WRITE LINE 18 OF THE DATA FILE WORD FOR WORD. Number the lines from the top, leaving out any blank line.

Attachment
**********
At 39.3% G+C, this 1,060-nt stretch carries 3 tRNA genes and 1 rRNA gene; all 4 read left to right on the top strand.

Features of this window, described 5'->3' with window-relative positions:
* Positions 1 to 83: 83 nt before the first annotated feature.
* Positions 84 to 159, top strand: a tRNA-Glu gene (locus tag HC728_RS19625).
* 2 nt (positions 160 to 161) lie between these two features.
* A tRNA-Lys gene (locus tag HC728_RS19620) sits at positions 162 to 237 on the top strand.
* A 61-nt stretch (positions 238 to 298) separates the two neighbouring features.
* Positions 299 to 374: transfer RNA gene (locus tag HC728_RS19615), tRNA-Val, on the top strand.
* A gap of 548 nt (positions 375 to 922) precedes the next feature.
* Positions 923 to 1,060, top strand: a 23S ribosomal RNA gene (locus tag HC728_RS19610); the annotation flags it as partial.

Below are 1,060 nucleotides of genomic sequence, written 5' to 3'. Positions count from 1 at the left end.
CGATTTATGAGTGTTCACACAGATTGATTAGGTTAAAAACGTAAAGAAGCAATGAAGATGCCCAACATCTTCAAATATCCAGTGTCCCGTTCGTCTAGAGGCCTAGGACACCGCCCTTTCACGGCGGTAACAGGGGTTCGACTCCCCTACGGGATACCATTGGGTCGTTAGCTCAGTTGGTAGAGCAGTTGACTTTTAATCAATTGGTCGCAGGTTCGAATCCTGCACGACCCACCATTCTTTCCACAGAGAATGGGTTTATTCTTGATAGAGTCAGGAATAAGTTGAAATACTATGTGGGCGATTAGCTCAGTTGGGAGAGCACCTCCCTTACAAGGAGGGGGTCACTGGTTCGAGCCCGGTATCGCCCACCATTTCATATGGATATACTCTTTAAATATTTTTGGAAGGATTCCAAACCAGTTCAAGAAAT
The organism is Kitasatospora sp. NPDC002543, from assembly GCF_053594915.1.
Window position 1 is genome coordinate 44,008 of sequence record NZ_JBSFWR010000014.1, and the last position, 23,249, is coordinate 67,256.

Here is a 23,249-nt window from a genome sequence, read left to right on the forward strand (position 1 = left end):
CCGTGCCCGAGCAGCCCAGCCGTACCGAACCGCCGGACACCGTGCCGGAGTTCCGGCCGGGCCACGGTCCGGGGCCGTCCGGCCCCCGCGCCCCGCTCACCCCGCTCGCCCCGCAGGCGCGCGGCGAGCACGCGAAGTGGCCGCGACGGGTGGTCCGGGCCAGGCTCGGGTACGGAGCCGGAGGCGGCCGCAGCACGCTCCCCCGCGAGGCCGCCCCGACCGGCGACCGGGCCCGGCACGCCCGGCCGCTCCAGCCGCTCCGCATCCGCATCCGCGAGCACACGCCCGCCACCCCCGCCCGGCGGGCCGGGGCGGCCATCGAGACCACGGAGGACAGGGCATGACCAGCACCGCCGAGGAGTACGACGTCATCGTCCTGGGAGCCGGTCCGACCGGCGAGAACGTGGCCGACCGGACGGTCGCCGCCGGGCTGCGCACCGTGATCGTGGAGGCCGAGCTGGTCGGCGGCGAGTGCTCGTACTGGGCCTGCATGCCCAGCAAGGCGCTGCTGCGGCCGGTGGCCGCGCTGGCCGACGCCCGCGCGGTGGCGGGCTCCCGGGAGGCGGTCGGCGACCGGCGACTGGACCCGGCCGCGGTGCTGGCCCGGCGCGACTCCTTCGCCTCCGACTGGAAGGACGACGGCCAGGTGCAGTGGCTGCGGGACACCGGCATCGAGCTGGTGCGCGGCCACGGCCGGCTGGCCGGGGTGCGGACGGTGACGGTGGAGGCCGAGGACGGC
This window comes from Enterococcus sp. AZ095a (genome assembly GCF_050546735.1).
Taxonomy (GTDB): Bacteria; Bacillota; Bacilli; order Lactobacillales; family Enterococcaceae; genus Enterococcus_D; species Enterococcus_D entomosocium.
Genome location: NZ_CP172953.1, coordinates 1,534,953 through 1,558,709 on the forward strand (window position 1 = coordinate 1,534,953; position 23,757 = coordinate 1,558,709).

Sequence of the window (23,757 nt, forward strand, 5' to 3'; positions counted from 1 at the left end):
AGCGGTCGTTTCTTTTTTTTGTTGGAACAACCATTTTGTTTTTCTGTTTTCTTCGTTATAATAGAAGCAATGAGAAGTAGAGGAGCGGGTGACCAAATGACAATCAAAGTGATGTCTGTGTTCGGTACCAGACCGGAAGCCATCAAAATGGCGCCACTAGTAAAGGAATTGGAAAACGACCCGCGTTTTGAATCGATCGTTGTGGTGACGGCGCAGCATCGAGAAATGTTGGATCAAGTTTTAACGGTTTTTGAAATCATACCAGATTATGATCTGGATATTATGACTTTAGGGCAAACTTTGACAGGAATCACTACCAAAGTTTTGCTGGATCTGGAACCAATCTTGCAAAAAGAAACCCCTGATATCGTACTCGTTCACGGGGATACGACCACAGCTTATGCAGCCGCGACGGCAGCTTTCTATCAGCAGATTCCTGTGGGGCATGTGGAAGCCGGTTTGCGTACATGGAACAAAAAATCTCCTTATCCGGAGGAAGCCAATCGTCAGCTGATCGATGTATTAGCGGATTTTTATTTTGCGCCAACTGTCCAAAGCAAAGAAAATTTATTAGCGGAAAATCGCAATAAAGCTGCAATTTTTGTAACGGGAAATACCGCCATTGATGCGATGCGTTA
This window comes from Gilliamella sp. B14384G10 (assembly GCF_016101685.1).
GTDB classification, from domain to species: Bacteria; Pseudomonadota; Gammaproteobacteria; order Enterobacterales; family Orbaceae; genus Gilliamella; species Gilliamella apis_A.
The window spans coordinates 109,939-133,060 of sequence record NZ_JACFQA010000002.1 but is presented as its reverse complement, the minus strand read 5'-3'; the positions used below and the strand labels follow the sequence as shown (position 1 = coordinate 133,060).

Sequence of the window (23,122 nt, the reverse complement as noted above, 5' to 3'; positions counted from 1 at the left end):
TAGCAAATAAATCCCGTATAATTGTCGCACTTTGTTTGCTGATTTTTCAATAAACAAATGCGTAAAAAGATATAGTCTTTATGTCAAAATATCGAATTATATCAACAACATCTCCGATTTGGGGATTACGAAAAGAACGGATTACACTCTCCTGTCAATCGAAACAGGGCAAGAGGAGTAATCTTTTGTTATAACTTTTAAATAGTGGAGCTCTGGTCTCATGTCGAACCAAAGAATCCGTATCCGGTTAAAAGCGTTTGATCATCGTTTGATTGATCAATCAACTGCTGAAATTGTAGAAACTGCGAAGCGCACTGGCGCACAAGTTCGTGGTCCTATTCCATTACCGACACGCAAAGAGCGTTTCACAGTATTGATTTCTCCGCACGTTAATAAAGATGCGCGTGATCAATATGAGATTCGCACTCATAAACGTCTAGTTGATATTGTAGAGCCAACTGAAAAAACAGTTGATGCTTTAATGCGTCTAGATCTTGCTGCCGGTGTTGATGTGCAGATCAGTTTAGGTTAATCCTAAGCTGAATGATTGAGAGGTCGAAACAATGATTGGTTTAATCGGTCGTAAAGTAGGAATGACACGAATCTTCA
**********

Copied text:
Taxonomy (GTDB): Bacteria; Bacillota; Bacilli; order Lactobacillales; family Enterococcaceae; genus Enterococcus_D; species Enterococcus_D entomosocium.